Every year unsuspecting citizens are swindled out of their savings by con artists; smooth talking, often convincing criminals who seek by various schemes to separate honest people from their money.
While these criminals prey primarily on the elderly, every one of us is susceptible; men and women, the successful and the unemployed, working people and the retired. You could be approached by a con artist almost anywhere (out-side a bank or savings and loan, at a bus stop, at a Senior Citizens meeting, while you're shopping, or at your home).
While approaches may vary, and the con artist may appear perfectly normal and friendly, there inevitably comes a time when you will be asked to withdraw money from your savings. The reason for this may seem logical; to show your "good faith"...to help in the investigation of a "dishonest employee." BE ON YOUR GUARD. If you do turn over money to one of these people, even for a moment, you will never see it again.
The following are three common "bunco" schemes:
- The Examiner Scheme - If a stranger tells you that he or she is an examiner or investigator and asks you to help catch a dishonest employee, beware. If you seem interested, the con artist will say he or she will re-deposit your money in such a way that the "dishonest" teller will be caught red-handed. The phony examiner will pick up your money and give you a fake receipt, never to be seen or heard from again. A simple preventative measure would be to call and check with your financial institution before doing anything. Banks never involve their account holders in investigations.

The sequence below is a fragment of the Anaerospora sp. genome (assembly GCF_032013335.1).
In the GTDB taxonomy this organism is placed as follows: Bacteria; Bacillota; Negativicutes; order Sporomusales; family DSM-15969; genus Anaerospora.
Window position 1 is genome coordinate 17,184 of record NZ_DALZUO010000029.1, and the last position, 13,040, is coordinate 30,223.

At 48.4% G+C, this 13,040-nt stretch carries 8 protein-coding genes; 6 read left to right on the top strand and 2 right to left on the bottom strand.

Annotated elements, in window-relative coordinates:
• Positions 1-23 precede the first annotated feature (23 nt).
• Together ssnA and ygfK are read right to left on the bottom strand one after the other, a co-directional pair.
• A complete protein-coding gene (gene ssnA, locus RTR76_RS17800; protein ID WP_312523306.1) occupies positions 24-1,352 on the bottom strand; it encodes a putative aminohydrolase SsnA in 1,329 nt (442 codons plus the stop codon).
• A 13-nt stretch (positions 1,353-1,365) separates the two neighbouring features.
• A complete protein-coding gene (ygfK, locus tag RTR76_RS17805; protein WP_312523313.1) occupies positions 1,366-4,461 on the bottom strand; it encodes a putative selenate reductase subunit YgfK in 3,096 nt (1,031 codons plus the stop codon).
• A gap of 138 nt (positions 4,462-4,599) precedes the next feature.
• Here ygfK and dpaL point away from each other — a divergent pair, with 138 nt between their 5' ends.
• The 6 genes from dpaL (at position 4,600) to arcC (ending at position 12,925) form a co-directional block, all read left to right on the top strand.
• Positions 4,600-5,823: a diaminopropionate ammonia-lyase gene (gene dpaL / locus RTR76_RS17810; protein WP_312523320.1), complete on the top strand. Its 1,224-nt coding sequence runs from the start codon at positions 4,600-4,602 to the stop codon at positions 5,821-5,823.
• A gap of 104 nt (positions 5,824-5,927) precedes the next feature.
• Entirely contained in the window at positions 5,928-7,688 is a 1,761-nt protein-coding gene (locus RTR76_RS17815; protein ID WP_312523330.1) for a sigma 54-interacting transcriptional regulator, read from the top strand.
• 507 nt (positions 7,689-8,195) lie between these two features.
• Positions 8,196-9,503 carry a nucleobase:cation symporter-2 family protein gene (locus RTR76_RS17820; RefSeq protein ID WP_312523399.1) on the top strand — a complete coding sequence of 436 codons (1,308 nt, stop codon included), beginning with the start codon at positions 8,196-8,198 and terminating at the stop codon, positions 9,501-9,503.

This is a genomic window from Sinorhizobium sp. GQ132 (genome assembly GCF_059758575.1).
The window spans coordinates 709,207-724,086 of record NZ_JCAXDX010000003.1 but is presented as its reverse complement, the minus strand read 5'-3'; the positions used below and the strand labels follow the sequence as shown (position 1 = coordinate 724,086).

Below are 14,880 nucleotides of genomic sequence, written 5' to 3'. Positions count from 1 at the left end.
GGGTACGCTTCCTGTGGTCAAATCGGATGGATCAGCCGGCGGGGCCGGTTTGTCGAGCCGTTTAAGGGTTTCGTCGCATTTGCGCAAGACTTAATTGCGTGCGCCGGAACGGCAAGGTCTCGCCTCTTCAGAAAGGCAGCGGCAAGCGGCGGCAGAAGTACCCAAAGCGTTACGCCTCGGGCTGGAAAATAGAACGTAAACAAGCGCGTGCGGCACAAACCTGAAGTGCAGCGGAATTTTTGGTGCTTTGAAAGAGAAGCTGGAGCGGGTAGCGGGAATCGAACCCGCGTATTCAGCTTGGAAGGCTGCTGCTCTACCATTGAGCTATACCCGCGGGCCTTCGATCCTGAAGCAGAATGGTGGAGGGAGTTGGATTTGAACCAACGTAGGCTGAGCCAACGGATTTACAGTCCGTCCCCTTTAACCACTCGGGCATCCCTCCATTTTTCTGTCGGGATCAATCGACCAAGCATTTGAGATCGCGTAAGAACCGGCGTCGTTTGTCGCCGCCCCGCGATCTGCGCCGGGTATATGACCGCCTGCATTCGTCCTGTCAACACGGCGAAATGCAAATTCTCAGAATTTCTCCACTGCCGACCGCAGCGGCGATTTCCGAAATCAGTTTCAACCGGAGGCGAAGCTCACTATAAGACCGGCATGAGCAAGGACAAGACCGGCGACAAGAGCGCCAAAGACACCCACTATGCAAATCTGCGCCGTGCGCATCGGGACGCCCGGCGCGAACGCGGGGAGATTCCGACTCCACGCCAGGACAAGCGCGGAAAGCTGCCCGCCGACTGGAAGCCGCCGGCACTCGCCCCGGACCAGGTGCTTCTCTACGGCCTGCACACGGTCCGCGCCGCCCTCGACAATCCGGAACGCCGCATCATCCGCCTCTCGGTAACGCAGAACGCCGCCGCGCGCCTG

- The Pigeon Drop Scheme - If a stranger or strangers tell you that they have found some money, and try to convince you that it was ill gotten by the loser (maybe a gambler) and can be kept, beware. You will be told you may share the find if you withdraw the money from your savings to show "good faith" and responsibility. You may think you have your money in view, but the envelope or bag will be quickly switched. Only on going back to re-deposit your money do you discover you have only pieces of blank paper.
- The Automobile and Home Repair Scheme - Vagabond thieves frequently do auto body repair work to earn extra money. They will drive around town looking for dented vehicles and, after locating one and its owner, they inform the owner that they can make the repairs cheaply. After the work is done the thieves may then say the job was complicated and charge an exorbitant fee. Vagabond thieves also use various introductory statements to induce home owners to allow them to repair or tar roofs, or resurface driveways.
How to Avoid Becoming a Victim
- DON'T discuss your personal finances with strangers
- DON'T withdraw cash at the suggestion of someone you don't know
- DON'T accept that a person is official or legitimate without checking first
- DON'T believe stories that sound too good to be true, invariably they're not
- DON'T be embarrassed to report that you have been victimized
- DO call the police if approached with any story similar to those described above
- DO testify in court, if asked, to help stop this kind of crime
- DO tell your friends and neighbors about bunco schemes